There is also a close relationship to the magnitude of four-acceleration: As it is invariant, it can be determined in the momentary inertial frame , in which and by it follows :[20][12][23][H 16]

.

 

 

 

 

(4b)

Thus the magnitude of four-acceleration corresponds to the magnitude of proper acceleration. By combining this with (3), an alternative method for the determination of the connection between in and in is given, namely[13][18]

from which (4a) follows again when the velocity is directed in the x-direction by and only accelerations parallel (x-direction) or perpendicular (y-, z-direction) to the velocity are considered.

Acceleration and force[edit]

The four-force as a function of three-force is given by . Four-force and four-acceleration (2) and the invariant mass are furthermore related by ,[24] thus[25]

.

The relation between three-force and three-acceleration for arbitrary directions of the velocity is thus[26][27][24]

 

 

 

 

(5a)

When the velocity is directed in the x-direction by and only accelerations parallel (x-direction) or perpendicular (y-, z-direction) to the velocity are considered[28][27][24][H 2][H 6]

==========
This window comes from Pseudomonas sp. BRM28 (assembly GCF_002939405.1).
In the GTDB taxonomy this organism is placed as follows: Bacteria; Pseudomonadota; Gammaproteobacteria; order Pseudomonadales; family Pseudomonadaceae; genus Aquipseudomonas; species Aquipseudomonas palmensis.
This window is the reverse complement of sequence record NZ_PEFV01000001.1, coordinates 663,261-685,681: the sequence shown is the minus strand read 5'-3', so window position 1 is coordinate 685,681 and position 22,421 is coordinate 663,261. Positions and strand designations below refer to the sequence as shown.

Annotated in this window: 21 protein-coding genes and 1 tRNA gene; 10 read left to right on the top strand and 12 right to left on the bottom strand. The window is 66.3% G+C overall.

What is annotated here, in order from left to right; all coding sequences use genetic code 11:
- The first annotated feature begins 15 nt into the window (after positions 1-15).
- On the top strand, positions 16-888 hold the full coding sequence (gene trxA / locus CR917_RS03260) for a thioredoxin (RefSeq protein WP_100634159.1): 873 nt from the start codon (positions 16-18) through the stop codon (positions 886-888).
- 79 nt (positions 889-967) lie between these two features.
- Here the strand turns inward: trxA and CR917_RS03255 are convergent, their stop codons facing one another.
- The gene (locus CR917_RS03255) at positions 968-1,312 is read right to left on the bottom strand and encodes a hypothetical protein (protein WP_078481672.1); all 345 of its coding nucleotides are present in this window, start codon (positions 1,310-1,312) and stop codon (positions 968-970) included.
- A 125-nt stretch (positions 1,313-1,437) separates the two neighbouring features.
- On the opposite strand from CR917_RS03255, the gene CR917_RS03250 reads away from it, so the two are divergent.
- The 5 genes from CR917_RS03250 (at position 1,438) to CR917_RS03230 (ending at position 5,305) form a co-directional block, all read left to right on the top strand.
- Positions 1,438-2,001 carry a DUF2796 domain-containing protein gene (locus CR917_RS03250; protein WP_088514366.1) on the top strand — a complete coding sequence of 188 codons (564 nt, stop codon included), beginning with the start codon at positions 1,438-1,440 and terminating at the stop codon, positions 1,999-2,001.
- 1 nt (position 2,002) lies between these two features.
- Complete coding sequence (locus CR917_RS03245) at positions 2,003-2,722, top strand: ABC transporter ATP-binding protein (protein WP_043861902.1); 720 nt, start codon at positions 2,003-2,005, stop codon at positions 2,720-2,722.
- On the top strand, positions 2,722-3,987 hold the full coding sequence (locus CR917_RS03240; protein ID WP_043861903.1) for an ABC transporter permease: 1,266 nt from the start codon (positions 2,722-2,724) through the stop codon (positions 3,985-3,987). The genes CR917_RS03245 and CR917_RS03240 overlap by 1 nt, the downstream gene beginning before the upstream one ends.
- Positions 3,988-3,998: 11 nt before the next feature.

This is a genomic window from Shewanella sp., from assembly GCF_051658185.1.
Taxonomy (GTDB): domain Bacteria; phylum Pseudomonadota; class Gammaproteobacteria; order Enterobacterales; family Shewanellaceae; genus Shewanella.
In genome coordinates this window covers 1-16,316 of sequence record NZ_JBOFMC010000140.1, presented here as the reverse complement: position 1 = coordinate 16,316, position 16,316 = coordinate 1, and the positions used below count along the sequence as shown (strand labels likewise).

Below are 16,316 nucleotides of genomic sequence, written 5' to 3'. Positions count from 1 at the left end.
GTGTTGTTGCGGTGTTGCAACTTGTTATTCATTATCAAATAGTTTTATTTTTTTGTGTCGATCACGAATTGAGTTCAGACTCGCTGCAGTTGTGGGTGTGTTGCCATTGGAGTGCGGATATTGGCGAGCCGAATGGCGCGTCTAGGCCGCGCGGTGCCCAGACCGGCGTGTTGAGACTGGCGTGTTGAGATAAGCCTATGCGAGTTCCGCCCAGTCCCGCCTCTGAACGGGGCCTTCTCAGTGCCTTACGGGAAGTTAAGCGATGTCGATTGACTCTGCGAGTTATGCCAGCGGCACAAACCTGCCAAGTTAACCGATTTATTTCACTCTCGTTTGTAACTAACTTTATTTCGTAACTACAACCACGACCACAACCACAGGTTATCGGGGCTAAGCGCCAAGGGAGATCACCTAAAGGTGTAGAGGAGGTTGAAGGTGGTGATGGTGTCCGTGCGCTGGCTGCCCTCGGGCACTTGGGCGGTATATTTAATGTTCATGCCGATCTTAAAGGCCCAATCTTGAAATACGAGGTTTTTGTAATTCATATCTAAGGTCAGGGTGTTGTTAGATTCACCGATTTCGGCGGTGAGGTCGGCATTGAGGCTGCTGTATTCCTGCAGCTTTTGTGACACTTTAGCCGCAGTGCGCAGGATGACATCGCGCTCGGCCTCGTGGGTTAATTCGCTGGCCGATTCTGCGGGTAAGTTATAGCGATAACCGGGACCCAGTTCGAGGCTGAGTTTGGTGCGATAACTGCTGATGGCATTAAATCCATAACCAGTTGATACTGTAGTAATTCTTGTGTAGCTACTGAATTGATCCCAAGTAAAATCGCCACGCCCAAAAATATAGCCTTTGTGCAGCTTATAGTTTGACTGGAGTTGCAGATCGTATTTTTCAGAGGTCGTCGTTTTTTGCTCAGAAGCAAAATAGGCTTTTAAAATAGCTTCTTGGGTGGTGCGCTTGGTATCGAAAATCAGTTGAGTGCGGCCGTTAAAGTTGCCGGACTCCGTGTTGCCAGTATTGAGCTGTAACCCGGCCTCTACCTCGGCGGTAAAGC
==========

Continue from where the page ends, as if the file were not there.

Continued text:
(5b)

Therefore, the Newtonian definition of mass as the ratio of three-force and three-acceleration is disadvantageous in SR, because such a mass would depend both on velocity and direction. Consequently, the following mass definitions used in older textbooks are not used anymore:[28][29][H 2]

as "longitudinal mass",
as "transverse mass".

The relation (5a) between three-acceleration and three-force can also be obtained from the equation of motion[30][26][H 2][H 6]

 

 

 

 

(5c)

where is the three-momentum. The corresponding transformation of three-force between in and in (when the relative velocity between the frames is directed in the x-direction by and only accelerations parallel (x-direction) or perpendicular (y-, z-direction) to the velocity are considered) follows by substitution of the relevant transformation formulas for , , , , or from the Lorentz transformed components of four-force, with the result:[30][31][25][H 3][H 15]

 

 

 

 

(6a)

Or generalized for arbitrary directions of , as well as with magnitude :[32][33]

 

 

 

 

(6b)

Proper acceleration and proper force[edit]

The force in a momentary inertial frame measured by a comoving spring balance can be called proper force.[34][35] It follows from (6a, 6b) by setting and as well as and . Thus by (6a) where only accelerations parallel (x-direction) or perpendicular (y-, z-direction) to the velocity are considered:[36][34][35]